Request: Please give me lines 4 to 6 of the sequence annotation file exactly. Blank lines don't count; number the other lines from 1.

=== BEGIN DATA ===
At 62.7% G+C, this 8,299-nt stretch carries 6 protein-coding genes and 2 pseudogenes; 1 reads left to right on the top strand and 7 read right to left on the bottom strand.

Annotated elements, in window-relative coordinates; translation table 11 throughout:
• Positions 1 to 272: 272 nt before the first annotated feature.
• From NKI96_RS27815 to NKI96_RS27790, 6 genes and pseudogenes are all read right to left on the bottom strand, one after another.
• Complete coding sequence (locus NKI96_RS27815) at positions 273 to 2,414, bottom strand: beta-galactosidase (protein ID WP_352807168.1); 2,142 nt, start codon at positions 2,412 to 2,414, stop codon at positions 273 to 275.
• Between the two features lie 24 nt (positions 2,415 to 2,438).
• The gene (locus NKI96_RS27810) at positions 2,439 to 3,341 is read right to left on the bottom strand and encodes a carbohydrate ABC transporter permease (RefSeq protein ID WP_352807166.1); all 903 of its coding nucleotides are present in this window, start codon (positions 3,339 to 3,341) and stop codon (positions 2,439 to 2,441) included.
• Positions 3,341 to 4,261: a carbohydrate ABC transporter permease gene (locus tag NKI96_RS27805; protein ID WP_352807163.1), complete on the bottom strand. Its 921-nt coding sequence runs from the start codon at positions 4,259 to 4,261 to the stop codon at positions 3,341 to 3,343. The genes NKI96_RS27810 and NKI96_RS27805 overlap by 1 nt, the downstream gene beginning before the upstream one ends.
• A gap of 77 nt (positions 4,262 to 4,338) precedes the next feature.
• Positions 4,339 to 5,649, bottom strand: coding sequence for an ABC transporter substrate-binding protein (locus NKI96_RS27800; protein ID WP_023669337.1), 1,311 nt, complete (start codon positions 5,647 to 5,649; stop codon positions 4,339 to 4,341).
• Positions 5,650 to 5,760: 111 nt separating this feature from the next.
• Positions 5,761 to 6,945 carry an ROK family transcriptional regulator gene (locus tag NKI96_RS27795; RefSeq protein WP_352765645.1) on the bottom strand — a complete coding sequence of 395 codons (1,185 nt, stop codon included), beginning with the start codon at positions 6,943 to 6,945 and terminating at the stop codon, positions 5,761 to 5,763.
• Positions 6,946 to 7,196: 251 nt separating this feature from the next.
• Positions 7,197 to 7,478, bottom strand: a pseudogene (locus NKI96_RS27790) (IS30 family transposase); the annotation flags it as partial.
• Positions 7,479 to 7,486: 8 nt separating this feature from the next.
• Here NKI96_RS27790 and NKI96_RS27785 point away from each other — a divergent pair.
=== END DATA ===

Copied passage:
• From NKI96_RS27815 to NKI96_RS27790, 6 genes and pseudogenes are all read right to left on the bottom strand, one after another.
• Complete coding sequence (locus NKI96_RS27815) at positions 273 to 2,414, bottom strand: beta-galactosidase (protein ID WP_352807168.1); 2,142 nt, start codon at positions 2,412 to 2,414, stop codon at positions 273 to 275.
• Between the two features lie 24 nt (positions 2,415 to 2,438).